In 1793, when he was fourteen, Davy was sent away to Truro Grammar School, also paid for by John Tonkin (then in his seventies). This was perhaps another attempt to discipline him, but also to give a potentially bright boy a better education. He was taught Latin and some Greek, but no science.

Everything changed in December 1794, with the sudden death of his father Robert, aged only forty-eight. It was caused by ‘an apoplexy’, or a stroke, as Davy would never forget. It was the same year in which the greatest chemist of his generation, Antoine Lavoisier, was guillotined in Paris. Robert left the family in debt to the tune of £1,300, a considerable sum, and the Varfell estate had to be sold. Grace Davy moved the family back to Penzance, started a millinery business with a young refugee Frenchwoman from the Vendée, and took in lodgers. Humphry had to give up his horse, Derby, and shortly after was withdrawn from Truro Grammar School.

Robert was buried in Ludgvan churchyard, and this became a place of secret pilgrimage for Davy. He would walk up the little lane out of Penzance, through Gulval village (where he once stopped to paint the view of St Michael’s Mount), past the low stone farmhouse of Varfell, and climb through the trees to the flint church on its small but commanding eminence. Here he would sit with his back to the tombstones, and look out southwards, beyond the roof of Dr Borlase’s rectory, far across the fields to the cold blue Cornish sea.

One of Davy’s most striking and mysterious poems is set here, in Ludgvan churchyard. It clearly records one such grieving moment, although it may have been written much later, even possibly towards the end of his life. Though grieving, it admits not the least word of Christian comfort. It suggests a purely material philosophy, in which the atoms of his dead ancestors ‘dance in the light of suns’, but no spirit or soul survives. ‘Their spirit gave me no germ/of kindling energy,’ as one fragment says. In fact the unfinished poem feels oddly pagan, ‘primitive’, with a harsh physicality often associated in later Cornish art with the worship of stone, flint and sunlight.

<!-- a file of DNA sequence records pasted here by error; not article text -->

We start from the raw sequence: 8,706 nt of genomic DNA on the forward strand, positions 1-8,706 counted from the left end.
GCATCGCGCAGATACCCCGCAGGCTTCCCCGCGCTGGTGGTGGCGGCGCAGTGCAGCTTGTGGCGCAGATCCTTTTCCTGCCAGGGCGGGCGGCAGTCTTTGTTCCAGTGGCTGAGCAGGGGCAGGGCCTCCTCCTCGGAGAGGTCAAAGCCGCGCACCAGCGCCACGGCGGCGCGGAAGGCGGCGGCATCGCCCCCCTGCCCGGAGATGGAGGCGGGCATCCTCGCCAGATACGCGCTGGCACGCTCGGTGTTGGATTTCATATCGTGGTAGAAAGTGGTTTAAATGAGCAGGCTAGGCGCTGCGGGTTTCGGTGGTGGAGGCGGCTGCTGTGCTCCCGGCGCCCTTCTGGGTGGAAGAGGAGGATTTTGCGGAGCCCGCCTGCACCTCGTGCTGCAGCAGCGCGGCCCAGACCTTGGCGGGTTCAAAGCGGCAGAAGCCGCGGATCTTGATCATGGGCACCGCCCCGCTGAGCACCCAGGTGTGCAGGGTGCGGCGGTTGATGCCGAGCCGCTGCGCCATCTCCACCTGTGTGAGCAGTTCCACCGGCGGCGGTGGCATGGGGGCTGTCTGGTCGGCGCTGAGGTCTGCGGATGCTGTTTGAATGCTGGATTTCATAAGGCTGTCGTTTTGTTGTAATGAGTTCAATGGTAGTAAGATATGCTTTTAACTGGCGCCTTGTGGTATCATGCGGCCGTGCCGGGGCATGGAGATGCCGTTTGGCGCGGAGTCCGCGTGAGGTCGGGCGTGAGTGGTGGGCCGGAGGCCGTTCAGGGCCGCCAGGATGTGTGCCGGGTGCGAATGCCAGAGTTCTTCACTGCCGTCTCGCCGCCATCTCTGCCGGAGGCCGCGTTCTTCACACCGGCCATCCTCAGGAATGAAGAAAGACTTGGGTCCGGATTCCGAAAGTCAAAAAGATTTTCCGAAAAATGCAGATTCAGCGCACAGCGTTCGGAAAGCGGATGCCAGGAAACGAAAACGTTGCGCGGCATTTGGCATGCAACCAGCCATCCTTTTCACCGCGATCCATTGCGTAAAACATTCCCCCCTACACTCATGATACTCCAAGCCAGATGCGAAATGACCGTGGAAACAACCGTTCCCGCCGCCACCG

It is also rare among Davy’s poems in that it does not rhyme. It is formed from a plain list of terse factual statements: a list of precise observations, such as one might find in a shorthand account of an experiment in a laboratory notebook.

My eye is wet with tears

For I see the white stones

That are covered with names

The stones of my forefathers’ graves.

No grass grows upon them

For deep in the earth

In darkness and silence the organs of life

To their primitive atoms return.

Through ages the air

Has been moist with their blood

The ages the seeds of the thistle has fed

On what was once motion and form…

Thoughts roll not beneath the dust

No feeling is in the cold grave

They have leaped to other worlds

They are far above the skies.

They kindle in the stars

They dance in the light of suns

Or they live in the comet’s white haze.8

John Tonkin clearly felt that Davy was drifting. It was time for him to make his way in the world. On 10 February 1795, just turned sixteen, he was indentured for seven years to John Bingham Borlase, the leading surgeon-apothecary in Penzance, an old friend of Tonkin’s. Borlase (1752-1813) had his shop at the top of Market Jew Street, next to the White Hart Inn, and was also several times mayor of Penzance. His father had been rector of Ludgvan, a distinguished Cornish antiquary, botanist and Fellow of the Royal Society. One of his many scientific friends was Dr William Oliver, inventor of the Bath Oliver biscuit.